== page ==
Look, cryptocurrency is complicated. We get it. What with all the different coins, tokens, ICOs, exchanges, scams, protocols, and DApps, it’s borderline impossible for the casual observer to keep it all straight.
And so, with that in mind, let us now turn to approximately three combined hours of our elected officials rambling on about the blockchain and our decentralized future.
The fun started early Wednesday, when members of the House Committee on Agriculture held a hearing to discuss the future of the crypto-verse.
“We should prohibit US persons from buying or mining cryptocurrencies.”
“This hearing will shed light on the promise of digital assets and the regulatory challenges facing this new asset class,” committee chairman Rep. K. Michael Conaway of Texas (R-Texas) explained. “Our committee has a deep interest in promoting strong markets for commodities of all types, including those emerging through new technology.”
But that wasn’t the only fun to be had today. Later in the afternoon, the House Financial Services Committee met to “examine the extent to which the United States government should consider cryptocurrencies as money and the potential domestic and global uses for cryptocurrencies.”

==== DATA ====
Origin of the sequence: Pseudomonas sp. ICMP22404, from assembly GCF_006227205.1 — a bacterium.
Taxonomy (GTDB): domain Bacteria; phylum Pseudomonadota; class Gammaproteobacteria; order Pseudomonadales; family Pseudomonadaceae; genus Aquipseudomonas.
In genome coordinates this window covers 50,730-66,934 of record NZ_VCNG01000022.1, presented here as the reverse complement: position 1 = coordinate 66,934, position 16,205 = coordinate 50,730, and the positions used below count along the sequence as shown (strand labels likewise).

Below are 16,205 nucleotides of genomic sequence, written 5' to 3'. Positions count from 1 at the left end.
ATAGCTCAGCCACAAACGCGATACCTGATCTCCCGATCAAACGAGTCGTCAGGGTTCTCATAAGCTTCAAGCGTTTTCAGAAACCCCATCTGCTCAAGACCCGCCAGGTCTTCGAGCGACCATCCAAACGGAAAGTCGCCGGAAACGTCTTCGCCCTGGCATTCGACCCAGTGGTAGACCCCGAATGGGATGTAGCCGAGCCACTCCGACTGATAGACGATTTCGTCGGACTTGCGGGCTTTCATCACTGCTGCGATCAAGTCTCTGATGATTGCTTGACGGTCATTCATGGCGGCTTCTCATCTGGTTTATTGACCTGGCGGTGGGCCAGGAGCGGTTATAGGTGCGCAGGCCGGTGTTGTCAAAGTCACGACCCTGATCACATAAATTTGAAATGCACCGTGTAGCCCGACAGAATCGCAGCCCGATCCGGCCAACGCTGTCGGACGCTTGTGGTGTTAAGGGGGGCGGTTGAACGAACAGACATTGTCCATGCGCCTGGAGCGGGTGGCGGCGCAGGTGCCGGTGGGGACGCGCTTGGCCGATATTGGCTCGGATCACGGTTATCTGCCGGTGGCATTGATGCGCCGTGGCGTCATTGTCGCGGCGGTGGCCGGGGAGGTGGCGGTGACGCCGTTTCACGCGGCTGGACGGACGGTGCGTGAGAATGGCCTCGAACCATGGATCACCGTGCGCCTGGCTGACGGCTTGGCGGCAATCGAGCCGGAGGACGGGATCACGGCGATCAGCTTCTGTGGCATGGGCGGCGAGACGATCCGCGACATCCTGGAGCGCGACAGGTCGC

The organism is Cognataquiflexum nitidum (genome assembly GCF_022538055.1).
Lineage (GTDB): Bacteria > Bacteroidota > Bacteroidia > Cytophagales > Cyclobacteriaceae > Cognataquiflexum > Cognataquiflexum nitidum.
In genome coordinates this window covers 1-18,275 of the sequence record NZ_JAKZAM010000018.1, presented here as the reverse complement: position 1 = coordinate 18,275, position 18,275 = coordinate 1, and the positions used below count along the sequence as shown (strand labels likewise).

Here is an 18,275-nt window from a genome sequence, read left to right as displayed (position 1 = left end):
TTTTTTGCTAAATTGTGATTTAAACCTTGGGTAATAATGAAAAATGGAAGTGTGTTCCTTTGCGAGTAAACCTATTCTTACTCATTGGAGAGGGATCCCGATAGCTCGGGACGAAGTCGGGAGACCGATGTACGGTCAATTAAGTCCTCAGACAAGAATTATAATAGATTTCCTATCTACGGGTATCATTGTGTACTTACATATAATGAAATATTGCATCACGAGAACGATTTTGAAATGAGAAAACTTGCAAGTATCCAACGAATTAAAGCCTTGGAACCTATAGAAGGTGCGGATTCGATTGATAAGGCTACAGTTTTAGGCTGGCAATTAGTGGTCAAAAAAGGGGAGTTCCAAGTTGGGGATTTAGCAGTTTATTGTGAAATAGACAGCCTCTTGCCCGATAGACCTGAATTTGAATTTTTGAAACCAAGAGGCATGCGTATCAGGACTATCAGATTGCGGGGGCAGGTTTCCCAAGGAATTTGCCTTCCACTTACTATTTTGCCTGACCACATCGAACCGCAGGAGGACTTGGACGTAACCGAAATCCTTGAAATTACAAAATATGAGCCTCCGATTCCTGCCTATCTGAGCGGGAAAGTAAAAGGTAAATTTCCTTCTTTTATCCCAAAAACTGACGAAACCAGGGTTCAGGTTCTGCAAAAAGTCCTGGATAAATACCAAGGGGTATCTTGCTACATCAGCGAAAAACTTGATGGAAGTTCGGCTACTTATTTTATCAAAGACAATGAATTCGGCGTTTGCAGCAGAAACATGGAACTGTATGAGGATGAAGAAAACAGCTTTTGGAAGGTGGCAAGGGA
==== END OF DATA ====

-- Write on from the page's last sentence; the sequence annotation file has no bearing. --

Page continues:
And what did we learn from this esteemed group? Well, for starters, that bitcoin’s got to go.
“We should prohibit U.S. persons from buying or mining cryptocurrencies,” Rep. Brad Sherman of (D-Calif.) blasted from the podium. “Mining alone uses electricity which takes away from other needs and-or adds to the carbon footprint. As a store, as a medium of exchange, cryptocurrency accomplishes nothing except facilitating narcotics trafficking, terrorism, and tax evasion.”
Did you catch that? Mining uses electricity, and therefore should be banned.
But not everyone agreed with Sherman. Conaway, in his closing statements, seemed to argue in favor of bitcoin — at least as opposed to more privacy-focused cryptocurrency like Monero or Zcash.
“As long as the stupid criminals keep using bitcoin, we’ll be great,” he observed when commenting on the pseudonymous nature of bitcoin.
Hear that, stupid criminals? Stick to bitcoin.
Other fun gems include Rep. Collin Peterson (D-Minn.) admitting that “there’s a lot of things here that don’t make much sense to me.” And yet, Peterson actually seemed to have some relevant statistics at hand, like the fact that “over 80 percent of the initial coin offerings are scams.”
Good on you, Peterson.
Over all, the two hearings painted a picture of our elected officials attempting to wrap their heads around this brave new cryptoworld. And hey, that’s a good thing. Everyone has to start somewhere.
After all, we can’t all be self-assured teen crypto millionaires.